The King’s Students’ Union thinks they know where the money should go at King’s. This summer, the union prepared an alternative budget for the university, to mixed reviews.
Gabe Hoogers, president of the KSU, helped create an alternative budget for the 2011/2012 school year. It is the first time an alternative budget has been presented to the King’s Board of Governors.
Hoogers says the school’s budget should benefit students as well as faculty. “We wanted a way to show how we were dissatisfied,” he said.
When presented at a board meeting in June, Hoogers says the alternative budget received “warm reception” from various board members. But Gerry Smith, King’s bursar, said the alternative budget was incomplete. He says the alternative budget would have made good discussion items for the budget advisory committee, but that proposing it straight to the board was “presumptuous.”
“You’re overextending your area. For the KSU to come and turn those priorities on their head is irresponsible. They are not understanding the process and in some ways not respecting the process,” said Smith. “It wasn’t discussed and vetted through the budget advisor.”
The official budget goes through a lengthy process. Each department prepares a budget based on their administration needs. A budget committee then works with the university’s president to make recommendations to the finance committee on the board. From here, the budget goes to the executive committee. The executive committee votes on the operating budget for the coming year.
Smith believes that the collective needs of the university are represented in the official budget, but not in the alternative budget. In preparing their budget, Smith said, the KSU failed to respect the budget input process at King’s.
One major area of focus for the KSU was the “huge” amount of money budgeted for scholarships.
The KSU proposed moving some scholarship money into a tuition freeze, needs-based grants or bursaries.
Smith says the KSU didn’t do their homework.
“You haven’t asked the registrar’s office, you haven’t asked recruitment, you haven’t asked the academic programs if they want to honor past commitments and maintain scholarships. You leap frog a whole bunch of series to just present something,” said Smith.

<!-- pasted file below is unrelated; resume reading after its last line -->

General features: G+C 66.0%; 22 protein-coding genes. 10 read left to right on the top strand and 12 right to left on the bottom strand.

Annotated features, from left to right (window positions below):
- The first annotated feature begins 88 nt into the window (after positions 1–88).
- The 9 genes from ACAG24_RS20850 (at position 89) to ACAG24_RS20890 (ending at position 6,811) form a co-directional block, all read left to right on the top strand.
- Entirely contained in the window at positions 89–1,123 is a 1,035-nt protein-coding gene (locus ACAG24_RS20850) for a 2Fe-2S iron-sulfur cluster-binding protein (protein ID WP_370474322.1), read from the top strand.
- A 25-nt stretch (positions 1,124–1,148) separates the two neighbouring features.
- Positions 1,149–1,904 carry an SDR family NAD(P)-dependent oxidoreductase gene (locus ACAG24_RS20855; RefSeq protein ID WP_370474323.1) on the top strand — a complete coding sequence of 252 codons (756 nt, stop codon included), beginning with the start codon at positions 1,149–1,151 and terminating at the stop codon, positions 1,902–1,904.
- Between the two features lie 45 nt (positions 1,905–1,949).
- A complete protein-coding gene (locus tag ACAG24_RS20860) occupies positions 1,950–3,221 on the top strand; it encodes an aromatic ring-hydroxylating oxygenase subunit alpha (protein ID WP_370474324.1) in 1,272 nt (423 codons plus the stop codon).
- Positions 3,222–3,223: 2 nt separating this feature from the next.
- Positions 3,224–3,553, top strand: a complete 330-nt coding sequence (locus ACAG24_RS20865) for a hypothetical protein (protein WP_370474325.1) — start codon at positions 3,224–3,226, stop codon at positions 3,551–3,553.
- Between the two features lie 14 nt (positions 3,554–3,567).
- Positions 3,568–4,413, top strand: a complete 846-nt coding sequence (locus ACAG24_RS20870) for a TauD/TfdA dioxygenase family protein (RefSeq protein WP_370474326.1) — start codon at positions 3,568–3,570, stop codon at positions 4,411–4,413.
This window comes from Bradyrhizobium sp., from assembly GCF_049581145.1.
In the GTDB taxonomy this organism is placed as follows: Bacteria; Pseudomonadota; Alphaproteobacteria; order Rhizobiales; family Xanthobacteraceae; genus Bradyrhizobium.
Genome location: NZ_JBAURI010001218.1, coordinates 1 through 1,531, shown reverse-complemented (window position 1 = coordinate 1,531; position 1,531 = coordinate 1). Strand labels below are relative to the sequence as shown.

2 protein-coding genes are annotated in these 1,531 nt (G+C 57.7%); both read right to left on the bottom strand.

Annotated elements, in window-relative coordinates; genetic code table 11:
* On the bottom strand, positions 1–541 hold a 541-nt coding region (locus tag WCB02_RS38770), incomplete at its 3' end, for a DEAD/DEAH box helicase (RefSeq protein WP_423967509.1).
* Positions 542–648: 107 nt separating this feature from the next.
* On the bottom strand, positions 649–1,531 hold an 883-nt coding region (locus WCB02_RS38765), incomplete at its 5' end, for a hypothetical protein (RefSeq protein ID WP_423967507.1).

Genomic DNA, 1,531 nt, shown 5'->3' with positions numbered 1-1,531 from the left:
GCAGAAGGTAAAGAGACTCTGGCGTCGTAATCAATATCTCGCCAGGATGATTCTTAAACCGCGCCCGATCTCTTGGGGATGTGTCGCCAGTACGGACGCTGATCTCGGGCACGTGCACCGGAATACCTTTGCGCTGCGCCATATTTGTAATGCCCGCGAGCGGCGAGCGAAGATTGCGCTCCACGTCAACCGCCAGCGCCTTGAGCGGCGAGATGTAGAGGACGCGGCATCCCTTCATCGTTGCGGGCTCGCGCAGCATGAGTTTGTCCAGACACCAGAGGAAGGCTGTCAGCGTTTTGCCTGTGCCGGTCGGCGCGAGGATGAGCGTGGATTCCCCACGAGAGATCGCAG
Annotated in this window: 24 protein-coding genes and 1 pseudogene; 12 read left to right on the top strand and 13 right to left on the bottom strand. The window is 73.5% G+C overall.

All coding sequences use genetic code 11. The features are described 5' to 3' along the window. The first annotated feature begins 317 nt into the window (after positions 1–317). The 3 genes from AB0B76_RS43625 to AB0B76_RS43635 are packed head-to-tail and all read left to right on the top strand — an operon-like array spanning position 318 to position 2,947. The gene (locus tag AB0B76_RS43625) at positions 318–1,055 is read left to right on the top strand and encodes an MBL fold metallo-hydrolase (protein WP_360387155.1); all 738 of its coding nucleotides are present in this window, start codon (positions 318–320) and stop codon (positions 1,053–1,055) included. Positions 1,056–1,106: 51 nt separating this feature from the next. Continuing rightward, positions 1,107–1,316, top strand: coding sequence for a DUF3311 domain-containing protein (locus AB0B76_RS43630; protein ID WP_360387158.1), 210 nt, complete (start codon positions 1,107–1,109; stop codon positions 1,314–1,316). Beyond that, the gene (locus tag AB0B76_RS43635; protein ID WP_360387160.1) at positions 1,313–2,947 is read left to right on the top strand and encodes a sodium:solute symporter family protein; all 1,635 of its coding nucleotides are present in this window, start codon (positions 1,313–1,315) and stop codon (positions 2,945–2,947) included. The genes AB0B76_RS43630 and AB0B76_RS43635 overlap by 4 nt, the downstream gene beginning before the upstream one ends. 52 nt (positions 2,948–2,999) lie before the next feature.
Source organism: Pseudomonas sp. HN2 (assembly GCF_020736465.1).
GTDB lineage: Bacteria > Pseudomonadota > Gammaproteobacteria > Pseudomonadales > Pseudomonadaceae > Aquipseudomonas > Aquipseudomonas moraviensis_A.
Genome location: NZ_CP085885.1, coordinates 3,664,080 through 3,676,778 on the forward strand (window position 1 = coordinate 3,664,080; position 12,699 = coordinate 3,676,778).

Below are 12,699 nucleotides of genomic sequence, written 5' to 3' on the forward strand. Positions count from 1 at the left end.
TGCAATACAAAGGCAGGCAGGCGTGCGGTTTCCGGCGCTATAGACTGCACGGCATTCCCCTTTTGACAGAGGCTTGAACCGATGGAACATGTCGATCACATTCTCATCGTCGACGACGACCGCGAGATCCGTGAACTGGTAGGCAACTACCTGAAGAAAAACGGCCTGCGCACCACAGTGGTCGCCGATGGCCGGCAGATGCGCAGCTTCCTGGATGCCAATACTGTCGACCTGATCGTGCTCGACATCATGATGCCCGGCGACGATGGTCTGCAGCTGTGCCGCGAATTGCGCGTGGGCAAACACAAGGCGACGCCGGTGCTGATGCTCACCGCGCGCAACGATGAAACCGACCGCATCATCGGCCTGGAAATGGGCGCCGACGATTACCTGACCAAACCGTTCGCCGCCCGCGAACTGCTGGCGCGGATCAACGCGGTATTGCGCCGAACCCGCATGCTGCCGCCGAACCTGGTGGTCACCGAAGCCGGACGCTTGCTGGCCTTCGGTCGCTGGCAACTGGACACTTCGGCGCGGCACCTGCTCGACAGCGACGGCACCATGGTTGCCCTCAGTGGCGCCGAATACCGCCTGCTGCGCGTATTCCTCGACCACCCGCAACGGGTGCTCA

Elizabeth Yeo, registrar at the school and non-voting Board of Govornor’s member, says the university budget is actually moving in the same direction that the alternative budget proposed.
In 2006, a subcommittee of faculty prepared a position paper on scholarship funding. It was made up of members of the scholarship committee and the bursary committee. The paper emphasized the importance of needs-based funding within the school. Since the paper was written, needs-based scholarships at Kings have steadily increased.
“This value for access to the King’s education is important to everyone,” Yeo said.
At the board meeting in June, where the KSU presented the alternative budget, the faculty-proposed budget for the 2011/2012 school year was successfully passed.
Smith says the alternative budget did not have any impact on the King’s budget.
But Hoogers is not discouraged.
“It was an interesting thought experiment to start from scratch and build up, rather than continue on the slog from each and every year that inevitably leads to some sort of a budgetary crisis, which is happening and has been happening,” said Hoogers.
Smith describes King’s financial situation as “challenging”; governments have less money, and consequently so do universities.
“Every university in Nova Scotia has a financial challenge right now,” Smith said. He says this was considered in the King’s budget.
Hoogers says he hopes the alternative budget becomes a trend at King’s.
“I hope to really engage students and to use it as an educational tool so that students understand where their tuition money is going in this whole university,” Hoogers said.
The alternative budget will be presented to students at a general meeting on September 29th.